Let Me Tell You a Story.

It might just save your life.

"It was a dark and stormy night…"

"When I saw you across the room…"

"A long time ago in a galaxy far away…"

"The day you were born…"

We all want to lean forward and hear the rest of these stories. A story is powerful, whether around a campfire, in a viral video, or snuggled up next to someone you love. It's a way to share knowledge, understand problems, process information, and even encourage healthy behavior change.

Story's Place in Health and Wellness

It's not a stretch to take our most primal information technology, the story, and use it to help people. There are already effective uses in medicine and psychology.

Narrative medicine allows patients to convey their often complicated and unique story about an illness. "[It's] a commitment to understanding patients' lives, caring for the caregivers, and giving voice to the suffering," says Rita Charon, MD, Ph.D. By listening to the whole story (not just the data presented by test results or disparate notes in a patient file), health professionals can better formulate a course of treatment. Narrative medicine is now a part of the curriculum at many medical schools.

The American Medical Association has a module for physicians to learn empathetic listening. After all, a story can't be told if it's not heard. "Empathetic listening fosters the connection between the patient and physician and can effectively alleviate difficult conversations. Patients who feel understood are often more open and responsive to their physician's advice. In return, physicians may have an improved sense of professional satisfaction and joy in work."

Psychology has long recognized the value and healing power of telling your story. In a therapeutic setting, therapists give clients full permission (sometimes for the very first time) to share their experiences, trauma, and pain. This guided story sharing and processing can profoundly affect well-being and physical health, like an improved immune response.

The book "Redirect" found that story-editing, or changing people's stories about themselves and what's happening to them, is key to successful therapy outcomes. University of Virginia psychologist Timothy D. Wilson, Ph.D., says these techniques have broad applications. They can be used to "close the achievement gap in education, reduce stereotyping and prejudice, and get young people to drink less. Parents can also use these techniques to help their kids develop healthy narratives." 1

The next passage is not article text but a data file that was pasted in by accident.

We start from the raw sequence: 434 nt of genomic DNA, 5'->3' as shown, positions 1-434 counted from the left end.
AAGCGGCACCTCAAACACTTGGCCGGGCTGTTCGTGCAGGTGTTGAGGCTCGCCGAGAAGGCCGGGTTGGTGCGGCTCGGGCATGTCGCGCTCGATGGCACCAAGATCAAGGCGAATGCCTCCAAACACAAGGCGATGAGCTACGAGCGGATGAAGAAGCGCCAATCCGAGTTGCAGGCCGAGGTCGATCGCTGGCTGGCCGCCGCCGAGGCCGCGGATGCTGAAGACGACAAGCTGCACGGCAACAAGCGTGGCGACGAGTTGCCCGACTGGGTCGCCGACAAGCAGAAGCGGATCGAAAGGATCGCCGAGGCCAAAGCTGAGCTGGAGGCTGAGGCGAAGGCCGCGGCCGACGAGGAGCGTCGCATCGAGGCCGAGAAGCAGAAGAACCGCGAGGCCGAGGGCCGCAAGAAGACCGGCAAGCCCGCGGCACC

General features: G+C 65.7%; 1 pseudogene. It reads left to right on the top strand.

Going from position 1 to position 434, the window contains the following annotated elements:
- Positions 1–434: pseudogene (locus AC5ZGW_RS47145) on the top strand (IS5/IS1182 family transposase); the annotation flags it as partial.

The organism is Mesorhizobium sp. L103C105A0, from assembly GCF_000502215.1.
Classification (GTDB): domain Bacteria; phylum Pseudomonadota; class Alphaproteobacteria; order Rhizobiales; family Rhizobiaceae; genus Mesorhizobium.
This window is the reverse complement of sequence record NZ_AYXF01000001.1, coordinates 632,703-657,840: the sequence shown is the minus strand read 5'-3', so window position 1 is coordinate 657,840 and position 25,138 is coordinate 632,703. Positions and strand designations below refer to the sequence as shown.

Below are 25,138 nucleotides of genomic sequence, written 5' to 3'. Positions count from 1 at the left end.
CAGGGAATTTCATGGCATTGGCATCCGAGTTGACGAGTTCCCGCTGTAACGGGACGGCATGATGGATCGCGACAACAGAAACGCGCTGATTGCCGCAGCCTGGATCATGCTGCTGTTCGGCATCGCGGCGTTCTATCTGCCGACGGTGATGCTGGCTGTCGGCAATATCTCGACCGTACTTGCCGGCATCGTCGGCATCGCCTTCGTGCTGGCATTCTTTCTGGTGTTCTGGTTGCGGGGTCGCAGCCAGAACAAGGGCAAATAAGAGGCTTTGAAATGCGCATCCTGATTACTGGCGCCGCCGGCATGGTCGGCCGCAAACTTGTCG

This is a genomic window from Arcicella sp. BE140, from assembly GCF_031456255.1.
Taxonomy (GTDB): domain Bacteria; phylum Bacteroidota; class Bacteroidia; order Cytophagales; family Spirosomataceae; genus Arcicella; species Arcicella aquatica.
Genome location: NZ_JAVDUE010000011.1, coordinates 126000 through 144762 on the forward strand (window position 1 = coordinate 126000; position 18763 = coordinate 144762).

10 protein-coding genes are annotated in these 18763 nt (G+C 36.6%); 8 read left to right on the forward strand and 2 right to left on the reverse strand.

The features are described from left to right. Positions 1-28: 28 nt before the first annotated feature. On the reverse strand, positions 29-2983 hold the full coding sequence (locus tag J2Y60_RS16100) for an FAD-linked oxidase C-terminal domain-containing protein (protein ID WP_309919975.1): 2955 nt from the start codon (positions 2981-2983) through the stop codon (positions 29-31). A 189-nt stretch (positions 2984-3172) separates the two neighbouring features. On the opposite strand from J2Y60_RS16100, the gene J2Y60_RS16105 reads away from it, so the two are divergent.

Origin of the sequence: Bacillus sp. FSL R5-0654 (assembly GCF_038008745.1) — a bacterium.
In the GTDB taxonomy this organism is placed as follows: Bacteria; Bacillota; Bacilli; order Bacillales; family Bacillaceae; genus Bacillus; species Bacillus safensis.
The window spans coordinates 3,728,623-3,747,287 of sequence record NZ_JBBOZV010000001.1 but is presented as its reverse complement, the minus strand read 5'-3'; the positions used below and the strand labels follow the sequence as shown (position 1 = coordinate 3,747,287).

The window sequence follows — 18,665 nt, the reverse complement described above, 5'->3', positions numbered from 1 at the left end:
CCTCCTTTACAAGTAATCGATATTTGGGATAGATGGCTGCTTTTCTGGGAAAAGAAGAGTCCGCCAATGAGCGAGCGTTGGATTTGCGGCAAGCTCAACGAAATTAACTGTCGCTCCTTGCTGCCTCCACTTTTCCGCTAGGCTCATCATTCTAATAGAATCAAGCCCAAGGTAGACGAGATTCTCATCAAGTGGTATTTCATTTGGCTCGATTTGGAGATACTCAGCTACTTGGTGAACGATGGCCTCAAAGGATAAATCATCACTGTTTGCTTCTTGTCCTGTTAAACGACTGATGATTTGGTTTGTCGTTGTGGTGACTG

Post-traumatic growth describes the processing of trauma and subsequent transformation, where many people find new meaning, identity, purpose, and healing after painful events. Story-editing is often a critical part of this undertaking. "People develop new understandings of themselves, the world they live in, how to relate to other people, the kind of future they might have, and a better understanding of how to live life," says the theory's co-founder, Richard Tedeschi, Ph.D.

Your Brain Loves A Good Story

fMRI shows that your brain responds to a story almost as if you're living it yourself. Whether you read or listen to a story, "the same cognitive and emotional parts of the brain are likely to be stimulated." 2 In an almost magical way, a skilled storyteller and listener experience synchronized brain activityin a known phenomenon as neural coupling.3

Story can engage the brain's emotional, sensory, and motor areas. And a compelling story can trigger the release of neurotransmitters like oxytocin, which has "the power to affect our attitudes, beliefs, and behaviors." 4

Storytelling Can Encourage Healthy Behaviors

Just as sharing your own story can benefit others, hearing stories can be like getting encoded instructions on how to (or not to) behave; it's why a friend's story of a health scare or a testimonial from someone relatable is very persuasive.

There have been numerous studies exploring this across varied subject matter. For example, in the case of climate change, "narratives framed as stories consistently outperformed factual narratives for encouraging action-taking in all audiences." 5

Regarding health implementations, "entertainment education" is defined as prosocial messages embedded in entertainment content. One analysis examined various health behaviors, such as AIDS prevention, breast cancer screenings, and organ donation. It found that "story-based entertainment-education has a significant impact on health-related behaviors worldwide (e.g., Shen & Han, 2014)." 6

In another study, "…conveying cancer risk in the context of a story about a Latino family, which utilizes the Latino cultural value of storytelling with relatable protagonists, increased colorectal cancer prevention intentions in Latino participants. These intentions included engaging in lifestyle behaviors like eating vegetables and exercising." 7

Using Story In Your Health Campaigns

Story is one of the most powerful communication tools we have as humans. We think in stories. We speak in stories. And we can learn and change through stories. New evidence reveals how impactful narratives are for improving our health and wellness every day, so let's start using them! It can help your audience tune in, connect, and take positive actions to transform their health and lives.

Sources

  1. Revising your story
  2. A map of the brain can tell what you're reading about
  3. Speaker–listener neural coupling underlies successful communication
  4. Why Inspiring Stories Make Us React: The Neuroscience of Narrative
  5. Stories vs. facts: triggering emotion and action-taking on climate change
  6. Effectiveness of entertainment education in communicating health information: a systematic review
  7. Enhancing Health Message Framing With Metaphor and Cultural Values: Impact on Latinas' Cervical Cancer Screening

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